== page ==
There is great suffering in this world, and it is hard to take sometimes. I woke up this morning, Samuel snuggled up close, nursing, contented, safe. I made myself a cup of tea, prayed, made lists and to-do’s. Warm Cream of Wheat filled bowls and everyone is well, clean, plump, happy. I said thank you over and over.
In my heart I feel a swell of hurt sometimes. It’s only a thought away, my mind wonders onto the suffering of others and instantly I feel a weight…the true weight of this world. Death and suffering are all around us, we do not have to look very far…our neighbor, our kinfolk, our brethren.
My great aunt from Virginia is visiting this week. She was recently diagnosed with terminal cancer. When I see her on Saturday we will share a meal, warm conversation, and say our goodbyes. Until we meet again…
I saw the link last night…Typhoon Haiyan, and I was scared to click. It is hard to look upon another’s suffering and not DO something, to feel helpless. I pray, I pray with a heavy heart. My heart hurts for the Philippines.
I saw a man in the grocery store who could barely walk, his size and weight almost too much for him to bear. I wondered who loved him, who touched him, who cared for him. His basket was full of healthy items; vegetables, fruit, a package of chicken breasts. He is trying…he sees his own weakness…he wants to change. I began to tear up, and I fervently prayed that he would find success in overcoming his passion. Lord please help him.
Today is Veteran’s day…need I say more?
I remember when I became aware of the fact that suffering is a universal experience, that everyone suffers. It was the day that I got a call from my mom, “Mandy, pray. Papa has been in an accident.” Our world changed in that moment. My grandfather, the patriarch of the family, fell into a grain auger. His children were all there, some desperately trying to free him, some watching in horror, others praying for a miracle. One son cried, “Dad what happened, how did this happen?” My grandfather’s last words were, “It just happened, son.” Another son had been the one who flipped the switch, not knowing that his father was on top of a mountain of wheat inside the barn. When the auger began to turn it pulled my grandfather into its rotation.
“It just happened.”
I have thought about that over and over. Is that statement true? Is suffering a happening that just is? My grandfather did not struggle or resist. He did not feel separate or exempt. His last words were humble. Death and suffering touch us all. “It” happens to all of us.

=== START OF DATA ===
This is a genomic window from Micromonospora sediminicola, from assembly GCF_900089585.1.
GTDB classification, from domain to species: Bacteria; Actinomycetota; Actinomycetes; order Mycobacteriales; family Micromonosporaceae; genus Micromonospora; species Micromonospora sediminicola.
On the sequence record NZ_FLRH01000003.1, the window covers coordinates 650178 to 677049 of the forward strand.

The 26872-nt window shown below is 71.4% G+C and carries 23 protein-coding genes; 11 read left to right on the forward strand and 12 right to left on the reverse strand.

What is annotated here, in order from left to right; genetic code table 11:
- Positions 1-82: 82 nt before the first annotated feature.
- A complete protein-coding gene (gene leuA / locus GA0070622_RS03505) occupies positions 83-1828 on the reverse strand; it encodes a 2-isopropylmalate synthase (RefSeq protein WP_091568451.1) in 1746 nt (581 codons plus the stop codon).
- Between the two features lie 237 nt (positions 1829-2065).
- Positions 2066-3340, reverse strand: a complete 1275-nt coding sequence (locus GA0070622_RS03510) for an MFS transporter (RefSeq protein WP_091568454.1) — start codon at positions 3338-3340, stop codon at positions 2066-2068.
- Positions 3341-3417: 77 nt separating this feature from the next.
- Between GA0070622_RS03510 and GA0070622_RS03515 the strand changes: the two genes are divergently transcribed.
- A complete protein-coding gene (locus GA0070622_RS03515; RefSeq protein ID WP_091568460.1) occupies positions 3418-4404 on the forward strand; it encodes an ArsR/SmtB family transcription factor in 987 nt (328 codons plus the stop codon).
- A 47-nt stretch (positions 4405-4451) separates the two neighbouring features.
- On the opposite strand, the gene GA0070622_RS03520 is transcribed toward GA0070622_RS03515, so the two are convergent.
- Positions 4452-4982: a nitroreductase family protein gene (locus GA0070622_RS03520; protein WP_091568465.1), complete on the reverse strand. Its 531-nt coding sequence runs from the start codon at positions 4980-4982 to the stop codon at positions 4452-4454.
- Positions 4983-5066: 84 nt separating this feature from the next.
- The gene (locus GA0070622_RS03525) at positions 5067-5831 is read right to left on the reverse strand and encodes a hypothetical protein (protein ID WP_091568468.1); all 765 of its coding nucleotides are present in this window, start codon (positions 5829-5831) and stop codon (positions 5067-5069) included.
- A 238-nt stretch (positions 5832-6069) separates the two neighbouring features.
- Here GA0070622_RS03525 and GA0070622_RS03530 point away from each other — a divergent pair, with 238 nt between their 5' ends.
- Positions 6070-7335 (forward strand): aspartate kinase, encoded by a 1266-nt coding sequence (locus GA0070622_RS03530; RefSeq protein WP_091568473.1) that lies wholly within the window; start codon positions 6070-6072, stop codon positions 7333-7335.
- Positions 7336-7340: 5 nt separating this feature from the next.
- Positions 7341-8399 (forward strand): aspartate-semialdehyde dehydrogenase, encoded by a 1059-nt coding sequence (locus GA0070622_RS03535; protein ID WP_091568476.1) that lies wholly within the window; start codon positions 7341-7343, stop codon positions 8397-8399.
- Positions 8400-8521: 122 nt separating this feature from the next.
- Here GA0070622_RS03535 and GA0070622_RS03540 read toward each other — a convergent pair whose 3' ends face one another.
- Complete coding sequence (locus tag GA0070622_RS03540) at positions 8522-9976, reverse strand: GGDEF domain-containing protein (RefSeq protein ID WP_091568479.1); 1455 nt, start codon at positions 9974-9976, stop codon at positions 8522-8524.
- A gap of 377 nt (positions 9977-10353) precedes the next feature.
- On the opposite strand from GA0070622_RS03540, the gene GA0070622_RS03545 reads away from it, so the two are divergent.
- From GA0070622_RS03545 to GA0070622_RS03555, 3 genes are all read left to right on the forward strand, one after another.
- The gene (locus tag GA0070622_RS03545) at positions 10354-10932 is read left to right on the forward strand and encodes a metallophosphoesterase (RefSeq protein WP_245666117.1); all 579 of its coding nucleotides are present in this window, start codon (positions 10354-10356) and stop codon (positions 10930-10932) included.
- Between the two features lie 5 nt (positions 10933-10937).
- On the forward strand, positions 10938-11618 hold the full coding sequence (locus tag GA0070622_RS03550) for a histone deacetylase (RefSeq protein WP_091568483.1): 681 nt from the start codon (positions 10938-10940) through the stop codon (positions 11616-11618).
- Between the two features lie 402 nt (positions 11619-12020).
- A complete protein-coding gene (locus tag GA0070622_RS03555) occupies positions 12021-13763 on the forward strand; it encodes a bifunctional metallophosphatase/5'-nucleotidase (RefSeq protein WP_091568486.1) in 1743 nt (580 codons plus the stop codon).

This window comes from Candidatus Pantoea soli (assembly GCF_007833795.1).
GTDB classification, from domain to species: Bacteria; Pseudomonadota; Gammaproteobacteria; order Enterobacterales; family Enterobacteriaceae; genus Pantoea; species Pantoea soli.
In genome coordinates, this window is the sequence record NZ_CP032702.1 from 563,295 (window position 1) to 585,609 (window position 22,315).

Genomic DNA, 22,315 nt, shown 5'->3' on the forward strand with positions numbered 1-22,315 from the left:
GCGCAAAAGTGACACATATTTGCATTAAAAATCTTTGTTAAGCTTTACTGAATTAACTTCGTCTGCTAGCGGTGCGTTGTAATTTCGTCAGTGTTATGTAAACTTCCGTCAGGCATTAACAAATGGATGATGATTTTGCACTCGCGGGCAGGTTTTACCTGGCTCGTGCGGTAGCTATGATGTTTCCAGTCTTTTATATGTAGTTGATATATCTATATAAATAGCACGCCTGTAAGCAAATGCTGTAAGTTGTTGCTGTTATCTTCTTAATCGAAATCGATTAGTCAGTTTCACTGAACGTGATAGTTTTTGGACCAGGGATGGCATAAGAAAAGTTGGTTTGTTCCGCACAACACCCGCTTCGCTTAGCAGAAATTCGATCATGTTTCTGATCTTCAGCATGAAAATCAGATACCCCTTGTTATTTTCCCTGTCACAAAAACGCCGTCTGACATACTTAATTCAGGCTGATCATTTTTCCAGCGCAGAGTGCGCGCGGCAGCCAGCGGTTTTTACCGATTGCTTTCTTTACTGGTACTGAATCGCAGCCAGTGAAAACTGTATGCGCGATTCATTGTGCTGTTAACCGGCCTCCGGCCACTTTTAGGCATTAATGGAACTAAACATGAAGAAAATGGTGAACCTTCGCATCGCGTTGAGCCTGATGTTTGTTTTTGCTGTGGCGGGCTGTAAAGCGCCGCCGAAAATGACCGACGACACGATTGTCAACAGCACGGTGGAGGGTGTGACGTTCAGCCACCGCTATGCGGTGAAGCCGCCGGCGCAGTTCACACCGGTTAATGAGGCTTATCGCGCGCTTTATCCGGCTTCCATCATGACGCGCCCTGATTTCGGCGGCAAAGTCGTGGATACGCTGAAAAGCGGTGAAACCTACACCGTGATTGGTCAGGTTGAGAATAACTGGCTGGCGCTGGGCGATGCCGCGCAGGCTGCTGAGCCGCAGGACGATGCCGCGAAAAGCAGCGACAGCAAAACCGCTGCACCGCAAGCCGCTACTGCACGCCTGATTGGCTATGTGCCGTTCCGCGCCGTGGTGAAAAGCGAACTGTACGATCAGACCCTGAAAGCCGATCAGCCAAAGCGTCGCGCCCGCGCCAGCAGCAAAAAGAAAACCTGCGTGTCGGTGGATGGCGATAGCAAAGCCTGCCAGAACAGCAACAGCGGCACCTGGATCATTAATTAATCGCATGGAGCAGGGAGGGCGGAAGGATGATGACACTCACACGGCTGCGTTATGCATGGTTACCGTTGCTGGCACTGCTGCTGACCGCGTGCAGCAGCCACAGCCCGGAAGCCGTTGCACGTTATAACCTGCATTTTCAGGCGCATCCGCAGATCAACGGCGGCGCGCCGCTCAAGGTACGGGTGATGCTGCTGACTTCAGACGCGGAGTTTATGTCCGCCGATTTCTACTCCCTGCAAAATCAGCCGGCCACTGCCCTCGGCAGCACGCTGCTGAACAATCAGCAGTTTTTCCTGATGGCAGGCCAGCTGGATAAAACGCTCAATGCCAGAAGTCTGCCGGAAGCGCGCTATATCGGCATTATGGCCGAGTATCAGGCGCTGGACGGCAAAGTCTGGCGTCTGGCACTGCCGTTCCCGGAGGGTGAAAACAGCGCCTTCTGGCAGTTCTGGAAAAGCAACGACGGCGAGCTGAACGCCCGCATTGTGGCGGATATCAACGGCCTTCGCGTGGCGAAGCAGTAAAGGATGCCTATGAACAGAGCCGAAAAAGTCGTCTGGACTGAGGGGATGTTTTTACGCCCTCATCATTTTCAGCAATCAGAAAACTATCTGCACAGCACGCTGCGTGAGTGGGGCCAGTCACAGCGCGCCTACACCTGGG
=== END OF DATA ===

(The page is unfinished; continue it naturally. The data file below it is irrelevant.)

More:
But sometimes the suffering I see seems unbearable. And in those times I cry to the Lord, who knows our suffering. He suffered too. That is a mystery and a consolation.
Today as we celebrate Martinmas, I hope the crafts and gifts and fun do not dull the raw and vulnerable message of Saint Martin. A man lay at a gate, freezing to death, and Martin shared his cloak. The reality of that story is horrifying. Most of the stories of the saints are. But, it is the response to suffering that make saint days worth remembering. Saints meet suffering with faith. They look suffering straight in the eyes and believe. Faith takes action in compassion, forgiveness, martyrdom, and courage. It takes courage to face a world of suffering and unbelief.
May I not look away in fear, may I not shrink back in cowardice, may I touch the unlovely and befriend the unfriendly. Let it never be said that a Christian is squeamish or afraid. The Gospel demands that I walk by faith. Death and suffering do not negate the Resurrection. Who better to care for the dying, sick, and suffering than the people of The Way. We are a Resurrection people. In Him we live, and move, and have our being. We live in a sober expectation of Christ’s return.
I want to shake off despondency and recommit myself to a life of prayer and sacrifice. I want to be courageous and faithful. I want to journey toward the Nativity with a gift in my heart…a gift of faith. True faith. A living faith. A faith that redeems suffering. A faith like Saint Martin the Merciful.
5 thoughts on “A faith like Saint Martin”
Good reminders here – though you wrote it earlier, it corresponds to what we learned this week about the good Samaritan, and about St. Nectarios of Aegina — people who responded to those who were suffering. Most of the time mothers are helping alleviate the small sufferings of their children, and we learn and teach compassion and service at the same time. May the Lord prepare us, and make our hearts ready, for all the opportunities He gives us in our homes or out. In the meantime, Lord, remind us to pray!
Oh, no, you didn't write it earlier. I got confused about that. 🙂
“We are a Resurrection people” – I love that line. The whole thing was beautiful. Thank you.
And I have been thinking about “A task takes as long as it takes” since you quoted it. Good stuff.
Serving in the home, my husband and children, were heavy on my mind when I was writing this post.